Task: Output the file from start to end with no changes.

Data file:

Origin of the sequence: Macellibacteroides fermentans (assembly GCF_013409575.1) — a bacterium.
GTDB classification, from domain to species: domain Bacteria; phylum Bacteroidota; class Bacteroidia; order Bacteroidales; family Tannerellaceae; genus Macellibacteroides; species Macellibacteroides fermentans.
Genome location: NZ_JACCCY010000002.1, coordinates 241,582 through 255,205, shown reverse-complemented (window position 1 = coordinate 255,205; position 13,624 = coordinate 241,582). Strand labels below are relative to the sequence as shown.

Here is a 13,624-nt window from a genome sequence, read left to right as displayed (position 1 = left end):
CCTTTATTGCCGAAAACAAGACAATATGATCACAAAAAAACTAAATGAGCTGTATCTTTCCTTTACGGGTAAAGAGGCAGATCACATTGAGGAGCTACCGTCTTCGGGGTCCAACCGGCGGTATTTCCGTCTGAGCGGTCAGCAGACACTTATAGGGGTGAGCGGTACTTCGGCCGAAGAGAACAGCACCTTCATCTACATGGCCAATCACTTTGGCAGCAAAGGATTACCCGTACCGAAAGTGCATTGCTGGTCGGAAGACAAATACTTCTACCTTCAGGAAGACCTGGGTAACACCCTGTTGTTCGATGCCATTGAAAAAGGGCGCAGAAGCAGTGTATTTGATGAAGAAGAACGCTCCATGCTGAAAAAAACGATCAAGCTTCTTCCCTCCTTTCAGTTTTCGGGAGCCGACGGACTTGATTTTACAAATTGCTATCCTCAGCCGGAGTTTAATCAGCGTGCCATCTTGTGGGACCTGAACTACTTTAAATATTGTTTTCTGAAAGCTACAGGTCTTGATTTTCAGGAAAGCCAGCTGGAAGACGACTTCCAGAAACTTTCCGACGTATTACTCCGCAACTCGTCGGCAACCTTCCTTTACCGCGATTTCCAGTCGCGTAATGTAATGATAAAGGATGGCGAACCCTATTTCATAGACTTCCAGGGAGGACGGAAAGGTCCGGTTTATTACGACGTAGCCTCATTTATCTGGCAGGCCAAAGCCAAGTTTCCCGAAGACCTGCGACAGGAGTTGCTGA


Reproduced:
Origin of the sequence: Macellibacteroides fermentans (assembly GCF_013409575.1) — a bacterium.
GTDB classification, from domain to species: domain Bacteria; phylum Bacteroidota; class Bacteroidia; order Bacteroidales; family Tannerellaceae; genus Macellibacteroides; species Macellibacteroides fermentans.
Genome location: NZ_JACCCY010000002.1, coordinates 241,582 through 255,205, shown reverse-complemented (window position 1 = coordinate 255,205; position 13,624 = coordinate 241,582). Strand labels below are relative to the sequence as shown.

Here is a 13,624-nt window from a genome sequence, read left to right as displayed (position 1 = left end):
CCTTTATTGCCGAAAACAAGACAATATGATCACAAAAAAACTAAATGAGCTGTATCTTTCCTTTACGGGTAAAGAGGCAGATCACATTGAGGAGCTACCGTCTTCGGGGTCCAACCGGCGGTATTTCCGTCTGAGCGGTCAGCAGACACTTATAGGGGTGAGCGGTACTTCGGCCGAAGAGAACAGCACCTTCATCTACATGGCCAATCACTTTGGCAGCAAAGGATTACCCGTACCGAAAGTGCATTGCTGGTCGGAAGACAAATACTTCTACCTTCAGGAAGACCTGGGTAACACCCTGTTGTTCGATGCCATTGAAAAAGGGCGCAGAAGCAGTGTATTTGATGAAGAAGAACGCTCCATGCTGAAAAAAACGATCAAGCTTCTTCCCTCCTTTCAGTTTTCGGGAGCCGACGGACTTGATTTTACAAATTGCTATCCTCAGCCGGAGTTTAATCAGCGTGCCATCTTGTGGGACCTGAACTACTTTAAATATTGTTTTCTGAAAGCTACAGGTCTTGATTTTCAGGAAAGCCAGCTGGAAGACGACTTCCAGAAACTTTCCGACGTATTACTCCGCAACTCGTCGGCAACCTTCCTTTACCGCGATTTCCAGTCGCGTAATGTAATGATAAAGGATGGCGAACCCTATTTCATAGACTTCCAGGGAGGACGGAAAGGTCCGGTTTATTACGACGTAGCCTCATTTATCTGGCAGGCCAAAGCCAAGTTTCCCGAAGACCTGCGACAGGAGTTGCTGA